Search

Editors

Harry Cassin Publisher and Editor

Andy Spalding Senior Editor

Jessica Tillipman Senior Editor

Richard L. Cassin Editor at Large

Elizabeth K. Spahn Editor Emeritus 

Cody Worthington Contributing Editor

Julie DiMauro Contributing Editor

Thomas Fox Contributing Editor

Marc Alain Bohn Contributing Editor

Bill Waite Contributing Editor

Shruti J. Shah Contributing Editor

Russell A. Stamets Contributing Editor

Richard Bistrong Contributing Editor 

Eric Carlson Contributing Editor

Bill Steinman Contributing Editor

Aarti Maharaj Contributing Editor


FCPA Blog Daily News

« Resource Alert: Ranking AML/CFT risks around the world | Main | SEC awards whistleblower $1.8 million for ‘stellar information’ »
Tuesday
Sep032019

Texas woman admits FCPA conspiracy in Africa adoption scam

A woman who helped arrange adoptions for an Ohio-based agency pleaded guilty last week to bribing court officials in Uganda and defrauding adoptive parents and the U.S. State Department.

Robin Longoria, 58, of Mansfield, Texas, pleaded guilty in federal court in Ohio to one count of conspiracy to violate the Foreign Corrupt Practices Act and to commit wire and visa fraud. 

Her sentencing date hasn't been set. She was released on a $20,000 bond.

Longoria and others bribed court registrars and judges in Uganda who would be “adoption-friendly” to her agency's U.S. clients. She paid the bribes through an agent, diguised as "fees, and hid the bribes from the clients.

Longoria also helped create false documents used to mislead the U.S. State Department in its visa determinations for the Ugandan children being adopted.

“The defendant compromised protections for vulnerable Ugandan children and undermined the United States’ visa screening process,” the DOJ's Brian Benczkowski said.

Eric Smith from the FBI's Cleveland office said, "We are pleased Ms. Longoria has accepted responsibility for her role in facilitating an international adoption scam.”

___

The DOJ didn't name the adoption agency Longoria worked for or provide any details about the Uganda agent.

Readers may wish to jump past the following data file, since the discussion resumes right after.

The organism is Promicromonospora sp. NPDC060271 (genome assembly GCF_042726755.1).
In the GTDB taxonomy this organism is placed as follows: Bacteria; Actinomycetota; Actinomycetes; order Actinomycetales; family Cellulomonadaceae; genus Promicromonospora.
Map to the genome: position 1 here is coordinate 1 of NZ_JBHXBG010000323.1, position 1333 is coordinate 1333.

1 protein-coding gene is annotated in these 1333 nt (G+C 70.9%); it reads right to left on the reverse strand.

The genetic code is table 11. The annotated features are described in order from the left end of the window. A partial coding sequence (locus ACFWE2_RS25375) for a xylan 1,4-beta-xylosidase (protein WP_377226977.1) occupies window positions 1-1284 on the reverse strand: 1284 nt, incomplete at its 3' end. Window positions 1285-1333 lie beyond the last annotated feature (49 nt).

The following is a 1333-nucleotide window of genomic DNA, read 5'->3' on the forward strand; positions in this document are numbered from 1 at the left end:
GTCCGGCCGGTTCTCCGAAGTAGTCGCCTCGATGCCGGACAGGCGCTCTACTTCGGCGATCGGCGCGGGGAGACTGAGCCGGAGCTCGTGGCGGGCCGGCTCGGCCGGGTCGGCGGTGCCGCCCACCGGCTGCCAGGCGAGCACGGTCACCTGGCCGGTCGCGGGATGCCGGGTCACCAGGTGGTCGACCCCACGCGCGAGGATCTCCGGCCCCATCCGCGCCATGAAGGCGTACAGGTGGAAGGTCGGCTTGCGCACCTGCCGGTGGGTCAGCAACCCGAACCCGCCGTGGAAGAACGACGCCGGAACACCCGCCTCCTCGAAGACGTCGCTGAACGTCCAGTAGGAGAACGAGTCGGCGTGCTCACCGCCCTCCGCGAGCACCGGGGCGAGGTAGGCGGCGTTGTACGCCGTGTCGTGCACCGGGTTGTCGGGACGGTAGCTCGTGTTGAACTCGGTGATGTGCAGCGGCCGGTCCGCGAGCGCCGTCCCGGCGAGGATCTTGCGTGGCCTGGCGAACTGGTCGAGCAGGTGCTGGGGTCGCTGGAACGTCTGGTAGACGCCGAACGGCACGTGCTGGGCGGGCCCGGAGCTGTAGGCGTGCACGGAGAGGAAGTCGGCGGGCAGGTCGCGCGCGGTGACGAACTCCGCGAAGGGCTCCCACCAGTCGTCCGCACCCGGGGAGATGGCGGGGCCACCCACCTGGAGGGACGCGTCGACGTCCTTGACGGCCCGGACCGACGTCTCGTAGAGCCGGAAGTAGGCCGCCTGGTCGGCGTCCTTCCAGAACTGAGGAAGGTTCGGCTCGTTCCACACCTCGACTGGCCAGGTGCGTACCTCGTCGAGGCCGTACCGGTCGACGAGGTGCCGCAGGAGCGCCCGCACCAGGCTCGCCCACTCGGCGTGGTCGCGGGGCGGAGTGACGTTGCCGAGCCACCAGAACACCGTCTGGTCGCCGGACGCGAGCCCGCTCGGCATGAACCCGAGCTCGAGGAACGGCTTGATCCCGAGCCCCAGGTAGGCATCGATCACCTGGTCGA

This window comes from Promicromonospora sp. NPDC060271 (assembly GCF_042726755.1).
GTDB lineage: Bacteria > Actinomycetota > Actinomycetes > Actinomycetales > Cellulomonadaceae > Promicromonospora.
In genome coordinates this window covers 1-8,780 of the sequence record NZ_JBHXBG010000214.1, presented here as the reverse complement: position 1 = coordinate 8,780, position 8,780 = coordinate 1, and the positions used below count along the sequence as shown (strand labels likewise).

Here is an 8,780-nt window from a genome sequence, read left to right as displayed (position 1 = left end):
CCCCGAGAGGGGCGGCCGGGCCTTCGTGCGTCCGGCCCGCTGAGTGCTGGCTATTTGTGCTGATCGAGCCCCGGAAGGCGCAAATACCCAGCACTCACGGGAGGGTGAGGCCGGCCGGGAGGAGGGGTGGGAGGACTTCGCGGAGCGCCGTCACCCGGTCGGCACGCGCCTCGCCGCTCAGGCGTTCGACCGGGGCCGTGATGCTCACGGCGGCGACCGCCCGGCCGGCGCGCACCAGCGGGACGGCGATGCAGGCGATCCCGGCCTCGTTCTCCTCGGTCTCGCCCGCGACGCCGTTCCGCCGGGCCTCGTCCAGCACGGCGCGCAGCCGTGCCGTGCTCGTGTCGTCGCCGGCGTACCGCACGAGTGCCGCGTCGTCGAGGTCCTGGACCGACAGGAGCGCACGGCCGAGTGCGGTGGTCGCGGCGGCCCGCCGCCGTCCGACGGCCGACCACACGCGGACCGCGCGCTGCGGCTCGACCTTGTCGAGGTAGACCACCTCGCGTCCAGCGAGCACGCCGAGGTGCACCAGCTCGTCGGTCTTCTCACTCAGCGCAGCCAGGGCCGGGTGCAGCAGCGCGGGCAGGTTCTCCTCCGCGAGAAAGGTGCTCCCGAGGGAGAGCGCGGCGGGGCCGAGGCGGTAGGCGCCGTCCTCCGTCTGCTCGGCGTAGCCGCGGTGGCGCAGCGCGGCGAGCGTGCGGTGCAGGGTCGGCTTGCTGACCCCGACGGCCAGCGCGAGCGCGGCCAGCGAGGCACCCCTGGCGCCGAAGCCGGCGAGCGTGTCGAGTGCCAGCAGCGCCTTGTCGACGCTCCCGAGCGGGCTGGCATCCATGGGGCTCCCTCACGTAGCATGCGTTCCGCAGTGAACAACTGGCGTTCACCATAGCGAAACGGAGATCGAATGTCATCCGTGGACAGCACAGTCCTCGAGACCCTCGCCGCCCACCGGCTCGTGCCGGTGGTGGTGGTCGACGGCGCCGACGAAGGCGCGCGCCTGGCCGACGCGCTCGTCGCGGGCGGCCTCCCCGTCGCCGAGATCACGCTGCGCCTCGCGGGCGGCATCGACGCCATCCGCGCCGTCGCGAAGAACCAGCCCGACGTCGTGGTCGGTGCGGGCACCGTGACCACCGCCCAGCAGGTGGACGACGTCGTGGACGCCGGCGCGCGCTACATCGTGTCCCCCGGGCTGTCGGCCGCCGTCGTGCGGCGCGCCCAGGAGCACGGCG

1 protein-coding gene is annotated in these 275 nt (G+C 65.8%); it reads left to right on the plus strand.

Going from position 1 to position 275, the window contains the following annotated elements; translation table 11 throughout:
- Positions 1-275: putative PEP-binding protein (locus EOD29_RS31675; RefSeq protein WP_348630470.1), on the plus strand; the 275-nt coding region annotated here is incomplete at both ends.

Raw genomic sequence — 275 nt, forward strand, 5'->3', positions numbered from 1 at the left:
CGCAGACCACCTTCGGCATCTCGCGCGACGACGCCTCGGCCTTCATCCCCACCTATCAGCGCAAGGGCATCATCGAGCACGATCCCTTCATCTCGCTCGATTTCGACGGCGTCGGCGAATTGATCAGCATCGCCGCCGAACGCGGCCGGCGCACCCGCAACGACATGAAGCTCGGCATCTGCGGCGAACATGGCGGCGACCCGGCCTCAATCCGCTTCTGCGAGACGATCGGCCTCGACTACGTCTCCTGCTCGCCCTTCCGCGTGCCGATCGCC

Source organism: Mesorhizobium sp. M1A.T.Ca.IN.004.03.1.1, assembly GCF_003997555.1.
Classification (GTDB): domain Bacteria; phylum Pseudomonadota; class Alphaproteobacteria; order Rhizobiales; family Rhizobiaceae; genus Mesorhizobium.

But a local report from Ohio said the FBI has been investigating a now-closed non-profit agency called European Adoption Consultants that was based near Cleveland.

In late 2016, the State Department debarred the agency for three years.

The FBI raided the agency’s offices in February 2017.

It had operated adoption programs in Bulgaria, China, Colombia, the Democratic Republic of Congo, Haiti, Honduras, India, Panama, Poland, Tanzania, Uganda, and Ukraine.

The Uganda program started in 2012 and Longoria managed it.

An Ugandan lawyer worked with European Adoption Consultants and represented its clients in local court proceedings. The lawyer also helped the clients apply to the State Department for U.S. visas for the children.

"The agency and the attorney facilitated the adoption of more than 30 Ugandan children by U.S. clients between 2013 and 2016, and the agency received more than $800,000 from the clients," the report said. Some clients paid more than $10,000.

When the State Department debarred European Adoption Consultants, it had 300 clients at various stages of the adoption process.

After receiving more than 70 complaints, the Ohio attorney general sued European Adoption Consultants in mid 2017. The AG alleged that the agency misled clients and took payment for adoption services it never performed.

European Adoption Consultants settled the action by agreeing to dissolve and reimburse $260,000 to clients.

____

Richard L. Cassin is editor at large of the FCPA Blog.